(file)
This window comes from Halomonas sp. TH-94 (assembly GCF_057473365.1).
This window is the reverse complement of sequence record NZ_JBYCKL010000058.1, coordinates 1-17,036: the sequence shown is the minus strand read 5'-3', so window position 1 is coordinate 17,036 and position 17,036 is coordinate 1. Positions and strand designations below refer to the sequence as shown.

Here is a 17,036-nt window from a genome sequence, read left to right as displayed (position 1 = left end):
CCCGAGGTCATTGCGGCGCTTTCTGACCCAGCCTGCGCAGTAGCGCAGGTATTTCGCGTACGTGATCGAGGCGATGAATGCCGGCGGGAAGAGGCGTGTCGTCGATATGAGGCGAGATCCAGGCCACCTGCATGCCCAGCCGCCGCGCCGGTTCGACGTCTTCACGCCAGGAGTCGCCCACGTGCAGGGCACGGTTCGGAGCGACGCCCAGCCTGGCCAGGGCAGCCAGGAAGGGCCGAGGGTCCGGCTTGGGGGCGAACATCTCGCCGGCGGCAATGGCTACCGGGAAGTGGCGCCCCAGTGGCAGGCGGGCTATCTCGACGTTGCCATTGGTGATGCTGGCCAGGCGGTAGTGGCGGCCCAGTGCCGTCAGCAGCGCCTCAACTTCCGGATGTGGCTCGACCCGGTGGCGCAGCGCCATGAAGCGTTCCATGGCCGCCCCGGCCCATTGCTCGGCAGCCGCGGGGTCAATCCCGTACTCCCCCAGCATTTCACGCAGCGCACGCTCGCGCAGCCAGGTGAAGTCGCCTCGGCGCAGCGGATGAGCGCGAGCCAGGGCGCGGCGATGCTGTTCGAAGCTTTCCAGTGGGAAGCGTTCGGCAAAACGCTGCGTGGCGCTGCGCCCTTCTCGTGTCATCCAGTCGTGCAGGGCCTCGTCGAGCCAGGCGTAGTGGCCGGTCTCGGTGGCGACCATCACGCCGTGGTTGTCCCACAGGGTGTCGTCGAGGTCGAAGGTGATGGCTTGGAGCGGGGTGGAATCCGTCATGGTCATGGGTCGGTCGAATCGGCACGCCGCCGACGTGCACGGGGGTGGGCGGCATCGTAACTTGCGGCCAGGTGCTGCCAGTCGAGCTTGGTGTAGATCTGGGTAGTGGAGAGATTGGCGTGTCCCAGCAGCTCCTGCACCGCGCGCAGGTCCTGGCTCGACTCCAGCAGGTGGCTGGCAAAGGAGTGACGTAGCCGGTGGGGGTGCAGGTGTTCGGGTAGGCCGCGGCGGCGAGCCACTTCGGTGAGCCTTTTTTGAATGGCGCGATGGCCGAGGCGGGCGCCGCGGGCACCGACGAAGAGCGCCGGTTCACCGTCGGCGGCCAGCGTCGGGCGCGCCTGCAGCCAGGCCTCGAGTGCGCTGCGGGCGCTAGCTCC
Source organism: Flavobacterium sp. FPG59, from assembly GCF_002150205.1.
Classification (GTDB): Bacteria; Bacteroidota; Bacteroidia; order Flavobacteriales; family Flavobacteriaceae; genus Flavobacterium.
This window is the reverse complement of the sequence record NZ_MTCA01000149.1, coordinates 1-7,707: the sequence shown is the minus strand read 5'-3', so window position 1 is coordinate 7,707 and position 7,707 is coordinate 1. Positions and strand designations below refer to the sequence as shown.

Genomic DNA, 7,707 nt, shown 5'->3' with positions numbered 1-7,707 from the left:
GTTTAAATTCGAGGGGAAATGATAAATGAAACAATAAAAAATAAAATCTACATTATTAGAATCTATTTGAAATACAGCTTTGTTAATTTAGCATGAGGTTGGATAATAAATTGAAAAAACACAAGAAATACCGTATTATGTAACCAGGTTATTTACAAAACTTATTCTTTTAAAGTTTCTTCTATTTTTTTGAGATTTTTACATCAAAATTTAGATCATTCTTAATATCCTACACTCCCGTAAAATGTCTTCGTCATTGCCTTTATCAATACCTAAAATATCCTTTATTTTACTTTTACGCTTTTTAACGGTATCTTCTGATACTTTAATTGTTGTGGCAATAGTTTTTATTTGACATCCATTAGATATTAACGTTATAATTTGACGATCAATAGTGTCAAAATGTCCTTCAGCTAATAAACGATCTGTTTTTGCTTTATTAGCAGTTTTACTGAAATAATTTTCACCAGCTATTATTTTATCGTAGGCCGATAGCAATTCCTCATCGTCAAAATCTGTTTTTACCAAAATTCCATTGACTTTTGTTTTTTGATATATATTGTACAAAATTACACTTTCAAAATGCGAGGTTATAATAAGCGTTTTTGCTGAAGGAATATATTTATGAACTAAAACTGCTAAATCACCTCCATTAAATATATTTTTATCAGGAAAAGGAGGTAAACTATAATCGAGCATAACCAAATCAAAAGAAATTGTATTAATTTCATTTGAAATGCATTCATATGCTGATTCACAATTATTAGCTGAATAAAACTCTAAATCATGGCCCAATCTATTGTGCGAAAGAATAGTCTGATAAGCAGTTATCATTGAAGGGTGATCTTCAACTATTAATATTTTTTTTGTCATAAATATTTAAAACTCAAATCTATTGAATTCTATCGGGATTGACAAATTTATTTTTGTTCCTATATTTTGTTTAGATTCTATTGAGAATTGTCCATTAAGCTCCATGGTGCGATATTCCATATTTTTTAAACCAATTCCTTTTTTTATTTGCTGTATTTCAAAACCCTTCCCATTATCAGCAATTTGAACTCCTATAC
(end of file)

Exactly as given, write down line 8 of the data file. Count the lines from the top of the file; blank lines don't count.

Genomic DNA, 7,707 nt, shown 5'->3' with positions numbered 1-7,707 from the left: